At this juncture, we are most concerned with the corruption of our government because that has the most immediate bearing on our welfare and the welfare of our families. Yet, I am reminded of the wonderful formulation of Thornton Wilder in his great play, “Our Town.” Set in America just before World War I, in the fictional Grover’s Corners—it is not all that far from myth.
The preeminent theater critic of the time, Brooks Atkinson, reviewing the first performance in February of 1938, on the eve of yet another world war, said:
Taking as his material three periods in the history of a placid New Hampshire town, Mr. Wilder has transmuted the simple events of human life into universal reverie. He has given familiar facts a deeply moving, philosophical perspective. . . . Our Town is, in this columnist’s opinion, one of the finest achievements of the current stage.
As noted by the publishers, Harper and Row, “Its universal appeal is set forth by the Stage Manager in the play: ‘This is the way we were in our growing up and in our marrying and in our doctoring and in our living and in our dying.’ ”
This was an America finally coalesced and able to see itself as one culture. The values are not political, but deeply philosophical; practical and mundane, but not unimportant—lest you believe all worldly matters are unimportant, in which case you needn’t bother with politics and such.
What is the point, after all, if what we do is only a game, or a stratagem? And what is the importance of a political philosophy held only by a self-appointed intellectual elite and not lived by the citizens who must endure it?
For instance, too often we hear the call for capitalism or free trade, without regard for the people who will be surviving in its wake. Capitalism, if we understand it as the accumulation of wealth for investment, can clearly be practiced by communist China as easily as the kin of George Soros. Free trade has no meaning if it is practiced by only one party to the transaction. In the context of a welfare society paid for by taxes on the working citizenry, what advantages are there to open borders?
Large segments of the voting public are invested in ideologies which are hollow, having no real value to those to be governed by those philosophies. It is not that there is no good in philosophy itself. It is a matter of what the purpose is, and what it’s good for. If the purpose is to have a strong government which can dictate to the lives of its citizens, then so be it. If the purpose of the philosophy is to maintain a culture of individual freedom, that is another matter.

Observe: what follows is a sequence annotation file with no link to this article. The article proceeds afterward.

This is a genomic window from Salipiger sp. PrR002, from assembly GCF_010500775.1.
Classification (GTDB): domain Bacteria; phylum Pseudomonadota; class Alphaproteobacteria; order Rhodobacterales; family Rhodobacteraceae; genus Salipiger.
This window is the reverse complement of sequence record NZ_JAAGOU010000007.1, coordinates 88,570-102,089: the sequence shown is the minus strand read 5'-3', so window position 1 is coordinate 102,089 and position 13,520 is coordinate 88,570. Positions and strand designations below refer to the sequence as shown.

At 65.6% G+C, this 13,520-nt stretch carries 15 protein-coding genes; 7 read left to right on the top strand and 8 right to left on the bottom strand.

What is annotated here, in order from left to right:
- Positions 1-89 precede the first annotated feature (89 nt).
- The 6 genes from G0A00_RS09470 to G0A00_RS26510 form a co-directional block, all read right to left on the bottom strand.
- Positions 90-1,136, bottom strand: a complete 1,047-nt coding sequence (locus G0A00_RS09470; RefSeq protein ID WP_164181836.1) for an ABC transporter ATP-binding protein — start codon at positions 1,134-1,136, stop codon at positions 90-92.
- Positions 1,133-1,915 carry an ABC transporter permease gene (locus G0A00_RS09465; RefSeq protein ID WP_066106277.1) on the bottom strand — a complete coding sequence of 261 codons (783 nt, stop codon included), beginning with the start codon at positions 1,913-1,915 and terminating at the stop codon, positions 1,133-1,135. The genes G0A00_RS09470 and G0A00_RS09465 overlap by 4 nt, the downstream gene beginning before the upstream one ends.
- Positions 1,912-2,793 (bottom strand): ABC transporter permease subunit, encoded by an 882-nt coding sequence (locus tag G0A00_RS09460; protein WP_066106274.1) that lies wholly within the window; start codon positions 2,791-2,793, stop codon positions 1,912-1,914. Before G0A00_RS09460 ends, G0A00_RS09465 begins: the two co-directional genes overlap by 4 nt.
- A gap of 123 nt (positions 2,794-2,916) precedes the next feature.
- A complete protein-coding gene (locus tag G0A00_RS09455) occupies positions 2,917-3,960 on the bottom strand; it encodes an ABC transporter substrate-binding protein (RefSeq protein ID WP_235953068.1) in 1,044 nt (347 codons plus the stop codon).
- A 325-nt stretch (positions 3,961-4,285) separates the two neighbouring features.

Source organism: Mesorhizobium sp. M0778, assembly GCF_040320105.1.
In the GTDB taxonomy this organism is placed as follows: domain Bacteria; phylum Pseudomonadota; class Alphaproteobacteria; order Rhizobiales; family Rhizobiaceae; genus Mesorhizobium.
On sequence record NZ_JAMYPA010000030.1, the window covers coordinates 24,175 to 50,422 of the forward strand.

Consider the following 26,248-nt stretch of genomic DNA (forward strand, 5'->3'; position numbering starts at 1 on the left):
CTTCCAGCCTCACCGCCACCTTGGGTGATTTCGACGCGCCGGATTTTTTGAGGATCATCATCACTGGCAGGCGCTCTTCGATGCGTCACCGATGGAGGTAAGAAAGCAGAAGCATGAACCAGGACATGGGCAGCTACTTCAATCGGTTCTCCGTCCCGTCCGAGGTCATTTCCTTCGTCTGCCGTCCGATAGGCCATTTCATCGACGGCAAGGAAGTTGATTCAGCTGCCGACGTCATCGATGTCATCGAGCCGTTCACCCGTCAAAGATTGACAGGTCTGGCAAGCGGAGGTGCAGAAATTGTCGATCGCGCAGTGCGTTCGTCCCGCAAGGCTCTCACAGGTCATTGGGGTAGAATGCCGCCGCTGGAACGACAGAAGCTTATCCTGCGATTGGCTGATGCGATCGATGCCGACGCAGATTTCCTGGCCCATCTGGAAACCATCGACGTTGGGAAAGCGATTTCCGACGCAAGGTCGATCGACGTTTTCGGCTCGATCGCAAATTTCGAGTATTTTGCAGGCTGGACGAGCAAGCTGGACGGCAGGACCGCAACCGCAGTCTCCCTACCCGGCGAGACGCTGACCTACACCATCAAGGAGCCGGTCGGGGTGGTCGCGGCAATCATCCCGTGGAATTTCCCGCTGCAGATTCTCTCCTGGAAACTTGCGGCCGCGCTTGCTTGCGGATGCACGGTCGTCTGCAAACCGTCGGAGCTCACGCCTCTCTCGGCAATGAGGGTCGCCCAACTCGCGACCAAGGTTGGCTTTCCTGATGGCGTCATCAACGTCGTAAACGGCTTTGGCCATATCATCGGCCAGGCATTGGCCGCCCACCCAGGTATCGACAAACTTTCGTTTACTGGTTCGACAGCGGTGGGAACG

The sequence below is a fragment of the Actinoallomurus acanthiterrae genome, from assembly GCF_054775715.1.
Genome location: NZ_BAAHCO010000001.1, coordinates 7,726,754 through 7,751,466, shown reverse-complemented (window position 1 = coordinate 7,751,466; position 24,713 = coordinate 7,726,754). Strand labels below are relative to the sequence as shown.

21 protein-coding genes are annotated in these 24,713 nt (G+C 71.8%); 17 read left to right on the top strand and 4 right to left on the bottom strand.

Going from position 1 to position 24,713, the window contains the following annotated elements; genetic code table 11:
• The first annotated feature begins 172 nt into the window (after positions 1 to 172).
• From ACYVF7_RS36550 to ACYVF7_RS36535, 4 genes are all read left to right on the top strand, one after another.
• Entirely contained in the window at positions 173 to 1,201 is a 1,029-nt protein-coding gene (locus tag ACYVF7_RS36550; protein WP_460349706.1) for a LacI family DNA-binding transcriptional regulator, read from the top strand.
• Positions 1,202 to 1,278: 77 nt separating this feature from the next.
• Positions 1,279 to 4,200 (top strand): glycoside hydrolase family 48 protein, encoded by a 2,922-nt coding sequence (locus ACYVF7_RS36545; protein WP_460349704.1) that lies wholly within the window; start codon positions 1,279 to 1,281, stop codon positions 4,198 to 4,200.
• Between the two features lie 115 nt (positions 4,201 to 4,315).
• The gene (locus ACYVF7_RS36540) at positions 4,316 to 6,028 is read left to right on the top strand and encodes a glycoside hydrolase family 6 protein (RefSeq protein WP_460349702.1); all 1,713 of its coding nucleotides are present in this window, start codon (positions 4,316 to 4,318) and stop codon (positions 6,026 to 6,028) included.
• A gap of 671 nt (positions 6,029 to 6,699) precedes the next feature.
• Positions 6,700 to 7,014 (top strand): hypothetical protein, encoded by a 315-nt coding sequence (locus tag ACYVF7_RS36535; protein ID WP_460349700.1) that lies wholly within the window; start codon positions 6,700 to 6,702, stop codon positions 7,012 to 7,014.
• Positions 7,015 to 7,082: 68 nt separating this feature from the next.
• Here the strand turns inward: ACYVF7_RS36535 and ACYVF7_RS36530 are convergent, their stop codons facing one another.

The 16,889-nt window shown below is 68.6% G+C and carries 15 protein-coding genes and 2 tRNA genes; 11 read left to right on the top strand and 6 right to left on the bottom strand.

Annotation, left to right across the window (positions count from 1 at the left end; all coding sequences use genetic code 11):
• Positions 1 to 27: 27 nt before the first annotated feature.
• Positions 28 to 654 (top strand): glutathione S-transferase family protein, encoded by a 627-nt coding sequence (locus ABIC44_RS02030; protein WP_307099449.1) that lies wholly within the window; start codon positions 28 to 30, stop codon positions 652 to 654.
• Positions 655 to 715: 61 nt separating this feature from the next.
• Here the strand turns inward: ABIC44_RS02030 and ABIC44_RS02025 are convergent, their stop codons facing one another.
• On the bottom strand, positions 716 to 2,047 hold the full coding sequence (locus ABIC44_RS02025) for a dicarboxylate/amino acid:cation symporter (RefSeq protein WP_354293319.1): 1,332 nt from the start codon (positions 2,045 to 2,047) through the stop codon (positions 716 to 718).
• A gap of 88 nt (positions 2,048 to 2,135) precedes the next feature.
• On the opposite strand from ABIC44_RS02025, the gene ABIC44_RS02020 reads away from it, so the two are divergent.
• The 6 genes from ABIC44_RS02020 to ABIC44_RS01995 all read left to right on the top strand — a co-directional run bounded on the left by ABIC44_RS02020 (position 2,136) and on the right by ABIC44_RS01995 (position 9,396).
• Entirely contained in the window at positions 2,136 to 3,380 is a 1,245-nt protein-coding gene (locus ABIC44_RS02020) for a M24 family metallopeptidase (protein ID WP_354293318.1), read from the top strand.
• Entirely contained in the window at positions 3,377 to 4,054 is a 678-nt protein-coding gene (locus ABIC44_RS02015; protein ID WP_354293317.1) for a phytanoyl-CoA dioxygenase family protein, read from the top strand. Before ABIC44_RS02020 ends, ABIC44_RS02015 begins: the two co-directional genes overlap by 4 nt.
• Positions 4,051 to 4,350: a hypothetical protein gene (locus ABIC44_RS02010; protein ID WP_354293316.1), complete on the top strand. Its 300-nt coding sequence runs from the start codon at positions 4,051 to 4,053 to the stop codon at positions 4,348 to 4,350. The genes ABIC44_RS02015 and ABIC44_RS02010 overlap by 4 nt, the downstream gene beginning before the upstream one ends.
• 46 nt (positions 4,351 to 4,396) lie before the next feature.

Under an authoritarian government (managed by people no more intelligent than the rest of us), mistakes affect everyone, and mistakes will be made. But there are no means to rid ourselves from their foolishness except to revolt. Under a decentralized government, mistakes will be made, but those fewer affected will then have the chance to throw the bums out.
This formulation can hardly be called “political philosophy” because it has been with us since ancient Greece, at least. You wouldn’t pay hundreds of thousands of dollars to a college for what you can read about in a volume of Herodotus. So, colleges might dress it up a bit. But what has come to be called ideology is a whole lot of dressing. And much of that lies in the justification for countless agencies employing countless drones to dispense the favors or punishments of the aforementioned authoritarian government.
Herodotus was uninterested in political science or ideology. He described what worked. And this brings us back to “Our Town.”
If the government we have doesn’t work, that is the matter. But it is a matter of life and death. The citizenry once chose a republic, but this has been supplanted in more recent years by the rule of autocracy and bureaucracy. These are just words to the average person who makes the machinery of our lives work. But if that authority prevents those citizens from maintaining the machinery, we are all screwed.
It does little good to point this equation out to someone invested in ideology. Their solution is always the same—to make someone else fix it.
“Our Town” worked because the inhabitants there made things work. This was the practical America that many of us were raised to love, where matters were resolved, or not, between individuals. That it still exists, buried beneath the layers of bureaucracy, is perhaps just a myth. But this is still our town.